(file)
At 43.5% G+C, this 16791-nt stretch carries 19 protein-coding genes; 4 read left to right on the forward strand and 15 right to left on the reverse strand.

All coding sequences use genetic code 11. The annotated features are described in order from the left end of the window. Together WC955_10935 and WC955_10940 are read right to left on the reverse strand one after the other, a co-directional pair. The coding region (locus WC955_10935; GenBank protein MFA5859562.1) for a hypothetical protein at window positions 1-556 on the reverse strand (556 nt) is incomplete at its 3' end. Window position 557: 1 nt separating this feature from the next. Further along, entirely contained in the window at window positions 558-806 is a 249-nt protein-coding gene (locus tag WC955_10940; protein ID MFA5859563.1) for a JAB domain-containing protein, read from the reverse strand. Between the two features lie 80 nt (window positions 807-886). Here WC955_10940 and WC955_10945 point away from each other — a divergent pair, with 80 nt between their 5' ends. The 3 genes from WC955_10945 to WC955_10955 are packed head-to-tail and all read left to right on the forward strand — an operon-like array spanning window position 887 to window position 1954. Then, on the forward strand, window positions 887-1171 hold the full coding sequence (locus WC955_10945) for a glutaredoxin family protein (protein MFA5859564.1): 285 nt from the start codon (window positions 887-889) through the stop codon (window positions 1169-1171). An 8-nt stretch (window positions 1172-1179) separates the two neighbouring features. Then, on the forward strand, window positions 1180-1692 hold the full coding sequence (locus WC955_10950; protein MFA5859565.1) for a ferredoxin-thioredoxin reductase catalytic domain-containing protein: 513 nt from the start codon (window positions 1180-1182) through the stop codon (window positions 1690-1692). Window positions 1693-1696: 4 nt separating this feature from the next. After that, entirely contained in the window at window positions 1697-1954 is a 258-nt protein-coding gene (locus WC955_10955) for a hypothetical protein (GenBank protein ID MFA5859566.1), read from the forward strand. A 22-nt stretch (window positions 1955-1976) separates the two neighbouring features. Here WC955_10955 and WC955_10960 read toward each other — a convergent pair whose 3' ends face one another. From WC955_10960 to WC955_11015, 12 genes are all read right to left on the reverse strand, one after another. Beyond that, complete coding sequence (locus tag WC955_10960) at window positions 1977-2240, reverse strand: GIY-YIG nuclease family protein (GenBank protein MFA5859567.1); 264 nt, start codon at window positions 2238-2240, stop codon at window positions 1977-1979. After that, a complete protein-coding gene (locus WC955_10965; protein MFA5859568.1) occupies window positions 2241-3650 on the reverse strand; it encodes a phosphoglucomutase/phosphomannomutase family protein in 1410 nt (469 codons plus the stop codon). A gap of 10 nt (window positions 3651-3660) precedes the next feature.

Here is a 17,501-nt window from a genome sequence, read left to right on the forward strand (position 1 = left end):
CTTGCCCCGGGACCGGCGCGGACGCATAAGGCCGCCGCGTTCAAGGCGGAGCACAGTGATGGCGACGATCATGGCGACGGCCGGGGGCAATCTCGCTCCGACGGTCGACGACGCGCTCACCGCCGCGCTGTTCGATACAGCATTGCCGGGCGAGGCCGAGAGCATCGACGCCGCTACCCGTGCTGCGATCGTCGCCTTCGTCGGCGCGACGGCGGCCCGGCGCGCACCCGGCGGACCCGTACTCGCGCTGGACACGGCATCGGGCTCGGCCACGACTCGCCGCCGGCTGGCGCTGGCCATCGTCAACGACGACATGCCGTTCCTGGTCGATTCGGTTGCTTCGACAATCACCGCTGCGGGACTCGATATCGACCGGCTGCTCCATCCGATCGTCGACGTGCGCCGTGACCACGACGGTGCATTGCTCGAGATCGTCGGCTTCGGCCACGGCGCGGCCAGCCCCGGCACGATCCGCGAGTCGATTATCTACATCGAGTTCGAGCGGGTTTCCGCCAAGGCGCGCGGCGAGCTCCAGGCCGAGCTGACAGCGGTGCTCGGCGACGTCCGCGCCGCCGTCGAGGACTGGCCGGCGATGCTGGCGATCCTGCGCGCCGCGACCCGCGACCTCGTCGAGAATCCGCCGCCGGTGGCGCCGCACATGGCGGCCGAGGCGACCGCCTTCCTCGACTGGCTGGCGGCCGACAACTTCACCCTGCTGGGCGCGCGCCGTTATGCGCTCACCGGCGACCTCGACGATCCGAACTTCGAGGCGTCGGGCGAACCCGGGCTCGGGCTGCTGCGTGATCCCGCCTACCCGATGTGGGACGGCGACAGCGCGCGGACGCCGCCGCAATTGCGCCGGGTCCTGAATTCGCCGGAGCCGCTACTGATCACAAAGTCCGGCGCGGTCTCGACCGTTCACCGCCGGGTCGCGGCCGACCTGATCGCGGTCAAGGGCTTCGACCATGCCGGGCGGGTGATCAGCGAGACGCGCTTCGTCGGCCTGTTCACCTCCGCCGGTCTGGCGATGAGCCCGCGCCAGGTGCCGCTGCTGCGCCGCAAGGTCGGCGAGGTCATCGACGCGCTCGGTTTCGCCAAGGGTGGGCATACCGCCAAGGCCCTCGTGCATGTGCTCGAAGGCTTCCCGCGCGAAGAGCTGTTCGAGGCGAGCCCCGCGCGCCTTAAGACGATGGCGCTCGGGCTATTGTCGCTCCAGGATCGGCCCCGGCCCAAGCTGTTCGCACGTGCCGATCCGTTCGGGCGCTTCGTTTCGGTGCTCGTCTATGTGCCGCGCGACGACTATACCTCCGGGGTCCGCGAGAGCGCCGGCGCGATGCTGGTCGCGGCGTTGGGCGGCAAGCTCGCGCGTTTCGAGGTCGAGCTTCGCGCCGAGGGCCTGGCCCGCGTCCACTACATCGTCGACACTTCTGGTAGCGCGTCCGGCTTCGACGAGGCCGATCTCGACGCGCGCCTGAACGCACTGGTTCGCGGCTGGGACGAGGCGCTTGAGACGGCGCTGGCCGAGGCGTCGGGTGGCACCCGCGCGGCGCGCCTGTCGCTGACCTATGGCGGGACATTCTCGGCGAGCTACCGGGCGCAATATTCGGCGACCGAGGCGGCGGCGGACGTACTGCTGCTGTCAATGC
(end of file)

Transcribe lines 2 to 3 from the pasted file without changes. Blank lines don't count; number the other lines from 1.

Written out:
All coding sequences use genetic code 11. The annotated features are described in order from the left end of the window. Together WC955_10935 and WC955_10940 are read right to left on the reverse strand one after the other, a co-directional pair. The coding region (locus WC955_10935; GenBank protein MFA5859562.1) for a hypothetical protein at window positions 1-556 on the reverse strand (556 nt) is incomplete at its 3' end. Window position 557: 1 nt separating this feature from the next. Further along, entirely contained in the window at window positions 558-806 is a 249-nt protein-coding gene (locus tag WC955_10940; protein ID MFA5859563.1) for a JAB domain-containing protein, read from the reverse strand. Between the two features lie 80 nt (window positions 807-886). Here WC955_10940 and WC955_10945 point away from each other — a divergent pair, with 80 nt between their 5' ends. The 3 genes from WC955_10945 to WC955_10955 are packed head-to-tail and all read left to right on the forward strand — an operon-like array spanning window position 887 to window position 1954. Then, on the forward strand, window positions 887-1171 hold the full coding sequence (locus WC955_10945) for a glutaredoxin family protein (protein MFA5859564.1): 285 nt from the start codon (window positions 887-889) through the stop codon (window positions 1169-1171). An 8-nt stretch (window positions 1172-1179) separates the two neighbouring features. Then, on the forward strand, window positions 1180-1692 hold the full coding sequence (locus WC955_10950; protein MFA5859565.1) for a ferredoxin-thioredoxin reductase catalytic domain-containing protein: 513 nt from the start codon (window positions 1180-1182) through the stop codon (window positions 1690-1692). Window positions 1693-1696: 4 nt separating this feature from the next. After that, entirely contained in the window at window positions 1697-1954 is a 258-nt protein-coding gene (locus WC955_10955) for a hypothetical protein (GenBank protein ID MFA5859566.1), read from the forward strand. A 22-nt stretch (window positions 1955-1976) separates the two neighbouring features. Here WC955_10955 and WC955_10960 read toward each other — a convergent pair whose 3' ends face one another. From WC955_10960 to WC955_11015, 12 genes are all read right to left on the reverse strand, one after another. Beyond that, complete coding sequence (locus tag WC955_10960) at window positions 1977-2240, reverse strand: GIY-YIG nuclease family protein (GenBank protein MFA5859567.1); 264 nt, start codon at window positions 2238-2240, stop codon at window positions 1977-1979. After that, a complete protein-coding gene (locus WC955_10965; protein MFA5859568.1) occupies window positions 2241-3650 on the reverse strand; it encodes a phosphoglucomutase/phosphomannomutase family protein in 1410 nt (469 codons plus the stop codon). A gap of 10 nt (window positions 3651-3660) precedes the next feature.

Here is a 17,501-nt window from a genome sequence, read left to right on the forward strand (position 1 = left end):